However, the real work begins once the initial scripts are delivered. The development process involves lots of back-and-forth notes, rewriting, polishing dialogue, and revisions.
For feature assignments, screenwriters can spend 1-2 months intensively rewriting and polishing the script through multiple drafts. TV show writers’ rooms involve long hours reworking story lines, episode outlines, and scripts.
Rewriting is a critical part of delivering optimal quality scripts that production companies, studios, and networks will greenlight. It’s during this revision phase that screenwriters may put in extremely long workdays.
Typical Working Hours When Writing an Original Screenplay Spec
For most screenwriters early in their careers, writing specs does not pay the bills. They support their creative efforts through full-time jobs and side gigs.
At this stage, the majority of writing happens outside of traditional work hours. Giving up 2-3 hours on weeknights and larger blocks of time on weekends to work on specs may be realistic.
Once a writer transitions to pursuing screenwriting full time, their average weekly hours naturally increase. But the workload still fluctuates substantially during the creative process.
Spec scripts demand intense focus during the initial months writing the first drafts. At this stage, writers may average 25-35 hours per week writing and developing stories.
After the frenzied creative period, writers usually need to step back and recharge. Rewriting also happens in chunks of focused work intermixed with breaks. Writers may average 15-20 rewrite hours certain weeks, followed by some time off.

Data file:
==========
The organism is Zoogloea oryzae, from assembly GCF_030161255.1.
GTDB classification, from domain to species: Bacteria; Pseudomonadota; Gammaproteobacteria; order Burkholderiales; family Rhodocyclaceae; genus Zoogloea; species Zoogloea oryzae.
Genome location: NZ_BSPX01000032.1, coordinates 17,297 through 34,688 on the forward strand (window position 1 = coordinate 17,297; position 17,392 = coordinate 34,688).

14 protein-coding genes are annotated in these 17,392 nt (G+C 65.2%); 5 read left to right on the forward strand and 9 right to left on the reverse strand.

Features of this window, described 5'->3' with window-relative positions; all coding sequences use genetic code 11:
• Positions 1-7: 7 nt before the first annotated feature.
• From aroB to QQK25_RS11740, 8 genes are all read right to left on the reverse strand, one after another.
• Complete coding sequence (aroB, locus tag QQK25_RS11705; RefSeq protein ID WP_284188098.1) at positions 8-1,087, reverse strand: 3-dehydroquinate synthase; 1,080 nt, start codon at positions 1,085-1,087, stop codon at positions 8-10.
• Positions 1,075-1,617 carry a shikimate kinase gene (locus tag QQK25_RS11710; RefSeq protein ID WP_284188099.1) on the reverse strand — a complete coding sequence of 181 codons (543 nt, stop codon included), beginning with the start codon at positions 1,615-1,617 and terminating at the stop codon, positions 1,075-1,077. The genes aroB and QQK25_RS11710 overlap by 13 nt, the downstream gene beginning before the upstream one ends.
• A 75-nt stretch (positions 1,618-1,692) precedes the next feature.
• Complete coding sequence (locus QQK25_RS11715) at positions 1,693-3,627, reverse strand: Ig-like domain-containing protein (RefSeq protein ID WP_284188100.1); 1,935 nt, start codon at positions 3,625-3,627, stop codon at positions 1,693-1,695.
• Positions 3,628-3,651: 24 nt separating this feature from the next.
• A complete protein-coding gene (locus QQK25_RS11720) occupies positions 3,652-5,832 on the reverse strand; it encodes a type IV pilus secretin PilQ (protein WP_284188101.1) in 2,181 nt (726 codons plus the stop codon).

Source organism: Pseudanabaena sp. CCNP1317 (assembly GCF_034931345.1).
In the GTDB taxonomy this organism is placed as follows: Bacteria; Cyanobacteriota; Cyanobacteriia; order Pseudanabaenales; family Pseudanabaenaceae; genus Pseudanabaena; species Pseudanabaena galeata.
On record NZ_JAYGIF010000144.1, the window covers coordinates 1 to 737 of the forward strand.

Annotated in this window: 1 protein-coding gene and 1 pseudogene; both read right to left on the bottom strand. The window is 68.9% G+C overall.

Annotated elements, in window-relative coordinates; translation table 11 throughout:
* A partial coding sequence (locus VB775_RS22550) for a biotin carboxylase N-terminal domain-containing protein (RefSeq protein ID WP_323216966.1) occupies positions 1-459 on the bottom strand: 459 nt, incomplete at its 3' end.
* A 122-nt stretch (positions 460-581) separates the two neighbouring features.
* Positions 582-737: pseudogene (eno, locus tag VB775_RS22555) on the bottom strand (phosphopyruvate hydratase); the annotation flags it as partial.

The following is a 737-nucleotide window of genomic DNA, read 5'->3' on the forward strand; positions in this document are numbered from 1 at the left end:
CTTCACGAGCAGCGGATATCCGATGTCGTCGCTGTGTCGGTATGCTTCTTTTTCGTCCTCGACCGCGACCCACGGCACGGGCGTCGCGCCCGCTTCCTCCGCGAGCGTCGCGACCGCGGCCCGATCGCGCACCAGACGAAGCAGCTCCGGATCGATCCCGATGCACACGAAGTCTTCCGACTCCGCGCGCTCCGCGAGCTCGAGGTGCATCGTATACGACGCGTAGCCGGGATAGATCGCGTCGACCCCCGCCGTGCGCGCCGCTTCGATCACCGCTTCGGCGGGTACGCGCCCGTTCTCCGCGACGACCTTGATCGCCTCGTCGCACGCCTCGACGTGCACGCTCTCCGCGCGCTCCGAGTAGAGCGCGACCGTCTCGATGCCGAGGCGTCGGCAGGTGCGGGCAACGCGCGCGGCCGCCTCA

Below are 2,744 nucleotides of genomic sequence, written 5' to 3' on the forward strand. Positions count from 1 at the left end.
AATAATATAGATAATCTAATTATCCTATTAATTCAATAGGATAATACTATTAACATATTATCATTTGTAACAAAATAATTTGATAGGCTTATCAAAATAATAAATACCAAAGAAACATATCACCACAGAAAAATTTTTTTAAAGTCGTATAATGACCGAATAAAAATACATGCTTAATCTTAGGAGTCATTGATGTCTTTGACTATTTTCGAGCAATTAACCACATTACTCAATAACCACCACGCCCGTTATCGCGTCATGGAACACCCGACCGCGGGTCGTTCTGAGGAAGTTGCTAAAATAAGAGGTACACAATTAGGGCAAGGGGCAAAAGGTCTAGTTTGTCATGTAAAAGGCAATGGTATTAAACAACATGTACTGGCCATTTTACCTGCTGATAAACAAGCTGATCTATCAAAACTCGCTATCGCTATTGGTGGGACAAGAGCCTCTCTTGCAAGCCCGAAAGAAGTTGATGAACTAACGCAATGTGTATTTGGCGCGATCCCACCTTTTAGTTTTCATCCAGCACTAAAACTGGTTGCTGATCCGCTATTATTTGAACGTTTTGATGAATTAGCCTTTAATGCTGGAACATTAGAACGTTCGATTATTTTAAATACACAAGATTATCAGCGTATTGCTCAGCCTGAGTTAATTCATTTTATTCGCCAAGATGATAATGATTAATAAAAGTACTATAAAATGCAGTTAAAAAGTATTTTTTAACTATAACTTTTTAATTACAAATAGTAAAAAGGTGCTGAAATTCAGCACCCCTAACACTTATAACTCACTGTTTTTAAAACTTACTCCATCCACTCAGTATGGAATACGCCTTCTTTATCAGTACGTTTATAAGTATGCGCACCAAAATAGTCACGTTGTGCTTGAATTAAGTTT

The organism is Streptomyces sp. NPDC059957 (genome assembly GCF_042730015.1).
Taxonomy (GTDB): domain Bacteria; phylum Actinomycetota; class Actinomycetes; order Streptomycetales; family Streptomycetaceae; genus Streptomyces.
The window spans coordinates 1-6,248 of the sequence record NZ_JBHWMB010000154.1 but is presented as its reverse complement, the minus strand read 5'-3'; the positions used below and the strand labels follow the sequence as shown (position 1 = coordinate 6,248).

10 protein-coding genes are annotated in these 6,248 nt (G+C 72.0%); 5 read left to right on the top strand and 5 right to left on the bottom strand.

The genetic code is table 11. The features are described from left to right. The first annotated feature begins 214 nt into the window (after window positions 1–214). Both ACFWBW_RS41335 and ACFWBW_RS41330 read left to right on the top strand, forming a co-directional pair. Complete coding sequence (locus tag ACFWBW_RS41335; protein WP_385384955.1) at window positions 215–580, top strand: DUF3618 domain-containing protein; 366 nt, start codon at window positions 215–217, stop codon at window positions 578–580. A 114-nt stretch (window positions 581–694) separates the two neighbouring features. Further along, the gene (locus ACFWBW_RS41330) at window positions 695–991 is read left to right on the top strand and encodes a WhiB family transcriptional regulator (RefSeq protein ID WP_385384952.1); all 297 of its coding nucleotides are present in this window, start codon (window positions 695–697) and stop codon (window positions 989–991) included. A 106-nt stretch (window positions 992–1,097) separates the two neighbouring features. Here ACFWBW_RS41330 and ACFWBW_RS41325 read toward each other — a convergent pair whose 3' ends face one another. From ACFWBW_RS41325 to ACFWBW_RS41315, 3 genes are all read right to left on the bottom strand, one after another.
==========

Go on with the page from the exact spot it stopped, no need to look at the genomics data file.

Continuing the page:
Overall, a typical full-time screenwriter spends 15-25 hours per week writing when working on spec scripts. The workload ebbs and flows based on writing stage and energy levels.
Taking time away from scripts to recharge creativity is crucial, even with looming deadlines. The sustained effort required to develop scripts demands periods of downtime.
Typical Working Hours When On Assignment for a Production Company
The major difference between spec scripts and studio assignments is the intensity of deadlines. Production schedules don’t bend for writers.Scripts must get written on time so filming can commence.
The weeks or months leading up to delivering the initial script draft are already filled with extensive labor. Writers may work 40+ hour weeks developing outlines, characters, and narrative arcs.
Once the frenzied writing wraps up and the first draft has been submitted, the real work ramps up. As a finished script goes through the development process, long days become more regular.
It’s during rewriting and polishing stages that 14 to 16+ hour days become common for screenwriters on assignment. Some seven day work weeks may be unavoidable when deadlines loom.
Production companies expect prompt turnaround times when sending revision notes. Writers may have just days or weeks to perform rewrites. This greatly extends their working hours.
And once filming starts, screenwriters should prepare to be on call for even more revisions. On-set rewrites mean problems get solved immediately by the writer on the clock.
Between delivering initial drafts and final shooting scripts, screenwriters on assignment should prepare for two months of very long work days. 12+ hour shifts become the norm rather than the exception.
Additional Meetings, Corespondences, Interviews When On Assignment
Beyond the actual writing and rewriting, screenwriters working on assignment have additional tasks that fill their workload.
There are inevitable meetings with producers, studio executives, directors, and actors to discuss scripts. Network notes have to be addressed. Plus, rounds of script notes means extensive email correspondence.
Press interviews, film festival panels, and events may also be part of the assignment. Screenwriters are expected to promote their project while delivering scripts on deadline.
Taken together, these additional responsibilities can occupy 5-15 hours in an average week on top of writing. While these activities are often more fun than the isolation of writing, they still deduct time available for scripts.
Hours Worked Fluctuates Substantially Throughout a Project
It’s clear that screenwriters work extremely long hours when on assignment under tight deadlines. But this masks the ebb and flow over the full life cycle of a project.